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Chances are your visits to the Hollywood Bowl have started out one of two ways: hoofing it up Highland Avenue just in time for the start of the show, or sauntering in to picnic at the Bowl with a wine bottle ready to be uncorked. So we'll forgive you for missing this sign at the Bowl's entrance:
While the LA Phil manages the shows at the Bowl, the Los Angeles County Department of Parks and Recreation owns and operates the venue. In other words: The Hollywood Bowl is sort-of a secret public park.
The walk up to the Bowl is a borderline magical experience. Most of us tend to experience that stretch of Highland from our cars, where our traffic-induced survivalist instincts take over. But just steps from the road, you'll find yourself in a wooded sanctuary to the arts that's dazzled Angelenos since the 1920s.
Many Angelenos may not realize they can explore the iconic amphitheater's shaded walkways and plazas for free on a typical afternoon, so the Hollywood Bowl has put together its own "Bowl Walk" itinerary to guide visitors.
You'll start your trek at the park's entrance by George Stanley's "Muse of Music," a WPA-era granite monument to the arts.
Meander up the leafy Peppertree Lane and you'll encounter the Edmund D. Edelman Hollywood Bowl Museum. The educational space greets visitors with a rotating cast of exhibitions, mostly made up of old postcards, programs, photographers and posters. Admission to the musuem is free and the hours vary by day and time of year; make sure to check the Hollywood Bowl's website before you visit.
Photographs: Courtesy Los Angeles Philharmonic Association
Just past the plaza and box office, you can hug the side of the amphitheater and make your way through a thicket of sycamore pines and toward the top of the Bowl (if you're confused at all, Google Maps has a Street View walkthrough of the pathways). Feel free to stop at one of the many picnic spots along the way and enjoy the scenery. The Bowl prides itself as being the first amphitheater in California to be certified as an Audubon Society Cooperative Sanctuary; to you, that means it's a fantastic historical place to appreciate the flora and fauna of the Hollywood Hills.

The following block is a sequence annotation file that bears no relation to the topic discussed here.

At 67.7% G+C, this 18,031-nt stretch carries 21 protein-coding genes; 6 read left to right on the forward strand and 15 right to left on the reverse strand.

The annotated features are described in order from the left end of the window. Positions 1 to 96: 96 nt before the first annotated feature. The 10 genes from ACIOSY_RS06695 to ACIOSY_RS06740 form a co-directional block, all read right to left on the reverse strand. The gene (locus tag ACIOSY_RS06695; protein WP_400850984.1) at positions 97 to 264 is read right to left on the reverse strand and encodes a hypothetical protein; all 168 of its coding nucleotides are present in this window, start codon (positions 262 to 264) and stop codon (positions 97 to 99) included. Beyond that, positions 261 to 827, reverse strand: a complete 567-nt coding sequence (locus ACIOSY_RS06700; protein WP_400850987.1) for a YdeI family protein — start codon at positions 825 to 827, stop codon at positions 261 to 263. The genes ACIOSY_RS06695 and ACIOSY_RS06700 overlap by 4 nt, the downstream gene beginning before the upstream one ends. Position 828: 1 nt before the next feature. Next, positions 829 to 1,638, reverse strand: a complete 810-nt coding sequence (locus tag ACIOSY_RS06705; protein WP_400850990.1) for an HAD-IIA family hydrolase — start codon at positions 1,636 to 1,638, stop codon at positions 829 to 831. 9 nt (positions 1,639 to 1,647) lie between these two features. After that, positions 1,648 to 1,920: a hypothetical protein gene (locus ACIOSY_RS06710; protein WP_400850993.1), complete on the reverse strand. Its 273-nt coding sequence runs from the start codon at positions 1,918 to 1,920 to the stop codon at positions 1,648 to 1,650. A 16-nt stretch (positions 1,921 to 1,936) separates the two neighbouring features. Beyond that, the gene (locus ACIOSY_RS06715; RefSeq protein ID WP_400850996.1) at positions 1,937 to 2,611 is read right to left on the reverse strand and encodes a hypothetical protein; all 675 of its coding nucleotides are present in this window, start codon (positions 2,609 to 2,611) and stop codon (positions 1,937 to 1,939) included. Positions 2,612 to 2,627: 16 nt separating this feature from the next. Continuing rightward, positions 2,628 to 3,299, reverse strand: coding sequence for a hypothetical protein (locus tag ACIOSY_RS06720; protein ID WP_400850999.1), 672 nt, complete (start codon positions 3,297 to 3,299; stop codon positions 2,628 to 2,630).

Hike all the way up the hill and from the back of the very last section you'll be able to catch a small glimpse of the Hollywood Sign. Feel free to poke your head inside of the seating area at any point on the walk; chances are you'll see some stair climbers working out or, if you're lucky, an open LA Phil rehearsal during the summer.
Visiting the Hollywood Bowl Walk is a cinch during all but the Bowl's peak season (July through September). Occasionally the setup for a performance may limit access among the Bowl's grounds and walkways, while anything beyond the entrance plaza is limited to ticketholders during a show. You'll want to make sure to check the Hollywood Bowl calendar or give audience services a call (323-850-2000) to see if there are any park closures. The park hours are technically sunrise to sunset, but again, performances may limit your time in the area. Parking is free during the day in Lot B and Lot A, though it's limited to performance parking typically about four hours prior to showtime.